Is this small-cap worth testing?

Reneneuron Group (LSE:RENE)

Share price movements here risk proving similar to the new Marvel Avengers movie, essentially incomprehensible and capable of leaving those involved somewhat underwhelmed. Why didn’t they mention the film was Episode 1 of a series?

Against Reneuron (RENE), we’re able to calculate a bottom at 25.75p, this hopefully providing the end game for a series of share price movements with similar plot difficulty to the aforementioned film. Below 25.75p and we’re not able to calculate a bottom without prefacing the results with minus signs. Normally it’s reasonable to anticipate some sort of bounce at such a target level.

If we opt to pretend confidence in the down trend since the share price was “rescued” by a 100:1 split, the scenario does exist of movement above the dashed blue line – currently 79p – being apparently capable of growth to 89p. If bettered, a longer term secondary calculates at 134p with the potential of a bonk against the downtrend in blue which dates back to June 2015. Only with closure above blue shall we feel able to mention some amazing recovery potentials at 205p initially followed by a longer term 274p.

For now though, we suspect its going to make an attempt at our bottom target. In an ideal world, it will rebound before such a doom is reached.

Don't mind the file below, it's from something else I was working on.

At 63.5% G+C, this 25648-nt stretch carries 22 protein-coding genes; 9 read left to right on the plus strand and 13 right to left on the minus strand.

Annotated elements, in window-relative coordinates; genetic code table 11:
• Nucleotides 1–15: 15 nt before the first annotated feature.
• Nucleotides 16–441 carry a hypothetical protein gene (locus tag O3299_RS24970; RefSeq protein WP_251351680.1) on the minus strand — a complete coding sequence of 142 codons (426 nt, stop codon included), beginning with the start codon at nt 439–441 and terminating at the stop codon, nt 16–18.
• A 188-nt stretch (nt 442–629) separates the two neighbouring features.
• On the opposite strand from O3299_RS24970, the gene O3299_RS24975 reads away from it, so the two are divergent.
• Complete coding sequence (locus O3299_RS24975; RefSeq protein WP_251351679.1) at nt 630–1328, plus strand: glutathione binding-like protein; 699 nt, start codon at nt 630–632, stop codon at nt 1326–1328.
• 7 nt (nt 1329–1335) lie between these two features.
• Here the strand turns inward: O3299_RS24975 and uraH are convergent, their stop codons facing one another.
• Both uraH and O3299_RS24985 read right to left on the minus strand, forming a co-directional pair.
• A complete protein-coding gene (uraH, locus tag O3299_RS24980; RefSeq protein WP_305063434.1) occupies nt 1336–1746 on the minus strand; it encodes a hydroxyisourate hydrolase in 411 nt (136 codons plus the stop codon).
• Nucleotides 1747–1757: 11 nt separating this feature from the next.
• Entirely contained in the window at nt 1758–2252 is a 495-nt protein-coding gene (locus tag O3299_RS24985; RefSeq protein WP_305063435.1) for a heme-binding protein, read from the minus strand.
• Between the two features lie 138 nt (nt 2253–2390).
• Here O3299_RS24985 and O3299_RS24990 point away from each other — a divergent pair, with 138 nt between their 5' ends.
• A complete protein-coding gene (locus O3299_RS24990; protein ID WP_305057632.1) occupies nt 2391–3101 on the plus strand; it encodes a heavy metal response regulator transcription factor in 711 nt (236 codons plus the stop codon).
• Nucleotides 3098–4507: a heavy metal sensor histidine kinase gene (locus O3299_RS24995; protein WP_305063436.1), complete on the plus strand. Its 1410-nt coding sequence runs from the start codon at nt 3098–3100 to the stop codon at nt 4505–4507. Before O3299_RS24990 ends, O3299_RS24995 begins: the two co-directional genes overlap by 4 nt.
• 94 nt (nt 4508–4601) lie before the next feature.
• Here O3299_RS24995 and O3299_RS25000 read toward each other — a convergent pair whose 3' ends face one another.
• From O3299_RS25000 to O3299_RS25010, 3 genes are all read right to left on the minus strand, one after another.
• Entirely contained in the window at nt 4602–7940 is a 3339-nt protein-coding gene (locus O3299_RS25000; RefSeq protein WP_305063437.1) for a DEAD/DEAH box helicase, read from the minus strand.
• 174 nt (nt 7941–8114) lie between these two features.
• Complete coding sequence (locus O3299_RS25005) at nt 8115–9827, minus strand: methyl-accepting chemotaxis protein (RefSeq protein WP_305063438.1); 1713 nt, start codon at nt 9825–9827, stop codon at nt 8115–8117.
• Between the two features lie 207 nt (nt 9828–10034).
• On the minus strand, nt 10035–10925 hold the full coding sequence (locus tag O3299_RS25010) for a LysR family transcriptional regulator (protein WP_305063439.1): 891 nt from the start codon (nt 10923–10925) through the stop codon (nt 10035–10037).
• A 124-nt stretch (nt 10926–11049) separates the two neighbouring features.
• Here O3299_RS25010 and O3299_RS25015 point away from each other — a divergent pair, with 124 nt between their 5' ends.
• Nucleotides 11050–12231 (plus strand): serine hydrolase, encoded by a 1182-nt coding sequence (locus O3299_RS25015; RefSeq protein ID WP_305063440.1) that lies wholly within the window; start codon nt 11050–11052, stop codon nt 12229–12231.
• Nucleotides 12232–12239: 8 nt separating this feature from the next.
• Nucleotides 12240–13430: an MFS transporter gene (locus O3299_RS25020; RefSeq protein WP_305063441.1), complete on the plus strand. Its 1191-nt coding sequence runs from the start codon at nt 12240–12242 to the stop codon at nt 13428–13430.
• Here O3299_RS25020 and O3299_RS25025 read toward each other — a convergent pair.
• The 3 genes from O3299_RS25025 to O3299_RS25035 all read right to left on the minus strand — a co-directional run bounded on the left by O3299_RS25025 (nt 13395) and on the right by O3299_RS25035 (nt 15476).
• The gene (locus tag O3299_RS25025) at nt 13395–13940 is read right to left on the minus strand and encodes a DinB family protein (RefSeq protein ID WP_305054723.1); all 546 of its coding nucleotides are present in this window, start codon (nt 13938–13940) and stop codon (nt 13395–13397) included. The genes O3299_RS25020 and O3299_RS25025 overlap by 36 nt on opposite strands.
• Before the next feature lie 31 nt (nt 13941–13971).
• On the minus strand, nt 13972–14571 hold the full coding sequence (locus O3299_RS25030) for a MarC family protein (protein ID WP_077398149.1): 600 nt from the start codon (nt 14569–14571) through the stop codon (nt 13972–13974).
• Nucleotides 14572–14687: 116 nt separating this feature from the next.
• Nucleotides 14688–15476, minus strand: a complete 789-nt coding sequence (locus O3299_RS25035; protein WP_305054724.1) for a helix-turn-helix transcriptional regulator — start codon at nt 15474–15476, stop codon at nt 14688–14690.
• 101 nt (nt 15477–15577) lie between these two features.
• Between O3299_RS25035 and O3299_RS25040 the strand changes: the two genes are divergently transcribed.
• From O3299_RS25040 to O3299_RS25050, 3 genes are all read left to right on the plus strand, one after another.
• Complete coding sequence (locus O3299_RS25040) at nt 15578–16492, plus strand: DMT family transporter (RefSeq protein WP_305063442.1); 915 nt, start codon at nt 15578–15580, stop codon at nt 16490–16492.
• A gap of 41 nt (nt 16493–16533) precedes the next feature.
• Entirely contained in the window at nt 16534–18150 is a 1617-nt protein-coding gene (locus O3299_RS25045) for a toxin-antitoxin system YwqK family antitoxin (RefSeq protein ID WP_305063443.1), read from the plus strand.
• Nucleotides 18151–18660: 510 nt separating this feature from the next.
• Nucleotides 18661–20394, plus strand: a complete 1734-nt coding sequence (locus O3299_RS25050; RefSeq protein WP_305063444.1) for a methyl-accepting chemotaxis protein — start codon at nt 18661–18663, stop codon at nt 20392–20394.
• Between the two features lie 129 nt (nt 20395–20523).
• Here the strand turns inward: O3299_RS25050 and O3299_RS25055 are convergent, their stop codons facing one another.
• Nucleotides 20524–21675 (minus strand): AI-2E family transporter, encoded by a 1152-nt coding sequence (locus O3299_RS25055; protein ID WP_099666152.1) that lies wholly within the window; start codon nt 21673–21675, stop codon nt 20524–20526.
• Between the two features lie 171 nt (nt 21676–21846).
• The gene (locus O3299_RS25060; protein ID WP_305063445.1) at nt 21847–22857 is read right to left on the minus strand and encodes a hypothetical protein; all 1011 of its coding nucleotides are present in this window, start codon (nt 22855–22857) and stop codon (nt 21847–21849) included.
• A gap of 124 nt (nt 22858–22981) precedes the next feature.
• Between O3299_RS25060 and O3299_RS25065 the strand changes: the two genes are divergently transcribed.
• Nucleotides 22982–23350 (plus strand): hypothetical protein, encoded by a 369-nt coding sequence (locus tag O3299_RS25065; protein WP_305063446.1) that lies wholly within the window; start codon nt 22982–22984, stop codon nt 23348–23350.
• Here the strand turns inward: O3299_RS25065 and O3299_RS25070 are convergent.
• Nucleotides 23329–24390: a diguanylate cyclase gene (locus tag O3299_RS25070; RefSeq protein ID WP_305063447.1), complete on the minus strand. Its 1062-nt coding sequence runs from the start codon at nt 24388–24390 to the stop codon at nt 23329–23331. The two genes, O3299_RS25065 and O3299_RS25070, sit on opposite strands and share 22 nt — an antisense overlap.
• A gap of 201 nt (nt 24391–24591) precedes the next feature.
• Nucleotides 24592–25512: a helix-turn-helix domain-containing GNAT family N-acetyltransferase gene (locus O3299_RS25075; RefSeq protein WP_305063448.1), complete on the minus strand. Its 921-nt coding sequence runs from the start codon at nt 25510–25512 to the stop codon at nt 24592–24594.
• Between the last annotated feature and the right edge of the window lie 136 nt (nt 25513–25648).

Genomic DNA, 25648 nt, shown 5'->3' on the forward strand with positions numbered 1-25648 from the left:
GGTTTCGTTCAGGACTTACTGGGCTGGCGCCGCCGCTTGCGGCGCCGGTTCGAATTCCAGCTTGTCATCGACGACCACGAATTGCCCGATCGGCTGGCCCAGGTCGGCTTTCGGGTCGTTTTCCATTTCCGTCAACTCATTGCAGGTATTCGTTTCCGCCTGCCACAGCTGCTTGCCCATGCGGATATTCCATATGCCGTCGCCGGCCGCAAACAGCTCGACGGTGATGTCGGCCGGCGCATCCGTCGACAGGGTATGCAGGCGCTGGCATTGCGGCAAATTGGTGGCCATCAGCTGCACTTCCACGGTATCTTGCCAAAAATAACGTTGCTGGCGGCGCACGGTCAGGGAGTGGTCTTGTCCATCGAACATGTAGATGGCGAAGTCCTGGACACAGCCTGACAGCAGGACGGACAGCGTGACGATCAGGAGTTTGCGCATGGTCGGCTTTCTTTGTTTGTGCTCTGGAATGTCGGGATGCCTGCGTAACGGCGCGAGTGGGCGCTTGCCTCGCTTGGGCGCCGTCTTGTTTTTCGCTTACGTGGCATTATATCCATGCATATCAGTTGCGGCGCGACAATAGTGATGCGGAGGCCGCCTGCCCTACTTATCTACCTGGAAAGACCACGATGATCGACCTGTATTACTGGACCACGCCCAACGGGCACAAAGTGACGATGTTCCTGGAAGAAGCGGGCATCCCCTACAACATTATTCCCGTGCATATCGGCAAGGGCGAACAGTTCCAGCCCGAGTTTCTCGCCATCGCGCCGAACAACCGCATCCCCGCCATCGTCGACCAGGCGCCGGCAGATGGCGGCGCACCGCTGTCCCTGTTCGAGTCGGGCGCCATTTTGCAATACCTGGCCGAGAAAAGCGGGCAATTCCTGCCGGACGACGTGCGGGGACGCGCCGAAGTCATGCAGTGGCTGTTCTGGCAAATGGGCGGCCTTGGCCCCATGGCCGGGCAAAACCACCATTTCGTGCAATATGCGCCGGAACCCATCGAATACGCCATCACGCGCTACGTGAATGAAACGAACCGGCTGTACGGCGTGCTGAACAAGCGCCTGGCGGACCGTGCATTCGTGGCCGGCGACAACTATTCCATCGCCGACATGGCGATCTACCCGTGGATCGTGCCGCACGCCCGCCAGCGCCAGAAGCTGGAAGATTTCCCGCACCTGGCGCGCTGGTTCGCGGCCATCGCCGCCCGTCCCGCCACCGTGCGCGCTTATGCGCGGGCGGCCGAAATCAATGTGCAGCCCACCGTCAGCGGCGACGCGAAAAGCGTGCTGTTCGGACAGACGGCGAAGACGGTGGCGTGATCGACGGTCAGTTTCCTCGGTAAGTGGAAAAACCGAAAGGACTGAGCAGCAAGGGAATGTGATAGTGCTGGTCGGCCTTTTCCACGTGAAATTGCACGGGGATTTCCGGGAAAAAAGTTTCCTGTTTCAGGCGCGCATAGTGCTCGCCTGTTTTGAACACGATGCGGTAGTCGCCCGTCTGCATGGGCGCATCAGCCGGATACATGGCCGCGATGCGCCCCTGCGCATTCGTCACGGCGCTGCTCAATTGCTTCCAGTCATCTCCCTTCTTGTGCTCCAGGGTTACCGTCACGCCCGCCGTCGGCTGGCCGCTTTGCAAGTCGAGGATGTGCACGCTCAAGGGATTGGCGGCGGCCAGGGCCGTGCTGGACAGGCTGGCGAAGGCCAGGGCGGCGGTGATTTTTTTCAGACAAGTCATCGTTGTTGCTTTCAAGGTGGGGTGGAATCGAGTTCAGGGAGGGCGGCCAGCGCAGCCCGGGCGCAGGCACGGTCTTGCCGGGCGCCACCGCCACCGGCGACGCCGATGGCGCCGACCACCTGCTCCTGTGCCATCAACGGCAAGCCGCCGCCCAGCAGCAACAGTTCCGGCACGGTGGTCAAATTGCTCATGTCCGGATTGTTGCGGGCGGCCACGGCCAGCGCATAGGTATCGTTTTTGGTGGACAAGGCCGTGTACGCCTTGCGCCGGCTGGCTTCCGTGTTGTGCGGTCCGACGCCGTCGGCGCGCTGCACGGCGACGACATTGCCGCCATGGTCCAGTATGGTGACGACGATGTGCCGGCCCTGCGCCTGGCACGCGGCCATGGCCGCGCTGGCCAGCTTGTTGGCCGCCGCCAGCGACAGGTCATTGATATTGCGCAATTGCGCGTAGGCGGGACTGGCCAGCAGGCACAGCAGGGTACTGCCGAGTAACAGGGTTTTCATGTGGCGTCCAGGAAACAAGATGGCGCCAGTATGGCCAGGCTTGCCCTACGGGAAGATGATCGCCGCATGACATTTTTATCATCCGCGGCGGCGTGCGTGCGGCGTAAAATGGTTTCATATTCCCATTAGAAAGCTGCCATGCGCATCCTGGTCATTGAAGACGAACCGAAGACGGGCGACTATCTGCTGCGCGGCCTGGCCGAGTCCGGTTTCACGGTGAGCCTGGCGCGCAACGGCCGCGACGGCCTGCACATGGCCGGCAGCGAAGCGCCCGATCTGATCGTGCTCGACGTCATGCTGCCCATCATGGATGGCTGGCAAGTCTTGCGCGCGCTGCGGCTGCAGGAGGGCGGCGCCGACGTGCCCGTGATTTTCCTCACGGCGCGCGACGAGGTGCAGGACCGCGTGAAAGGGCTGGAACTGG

To clarify, spending 150 minutes watching a film which struggled to find an ending was annoying. At least they avoided tacking on the East Enders “dum dum dum dum & dumber” cliff-hanger music to the end. The experience left a residual impression of Marvel attempting to bring their TV series method to the big screen. Instead of providing a break from market analysis, a longing to get back to work ensued.

Finally, for those who emailed to ask about RENE, sorry to complain about a film. Going to the cinema in daytime, prior to producing this report, was probably not the wisest move.

Source: interactive investor             Past performance is not a guide to future performance

Alistair Strang has led high-profile and “top secret” software projects since the late 1970s and won the original John Logie Baird Award for inventors and innovators. After the financial crash, he wanted to know “how it worked” with a view to mimicking existing trading formulas and predicting what was coming next. His results speak for themselves as he continually refines the methodology.

Alistair Strang is a freelance contributor and not a direct employee of Interactive Investor. All correspondence is with Alistair Strang, who for these purposes is deemed a third-party supplier. Buying, selling and investing in shares is not without risk. Market and company movement will affect your performance and you may get back less than you invest. Neither Alistair Strang, Shareprice, or Interactive Investor will be responsible for any losses that may be incurred as a result of following a trading idea. 

These articles are provided for information purposes only. Occasionally, an opinion about whether to buy or sell a specific investment may be provided by third parties. The content is not intended to be a personal recommendation, and is not provided based on an assessment of your investing knowledge and experience, your financial situation or your investment objectives. The value of your investments, and the income derived from them, may go down as well as up. You may not get back all the money that you invest. The investments referred to in this article may not be suitable for all investors, and if in doubt, an investor should seek advice from a qualified investment adviser.

Full performance can be found on the company or index summary page on the interactive investor website. Simply click on the company’s or index name highlighted in the article.

Source.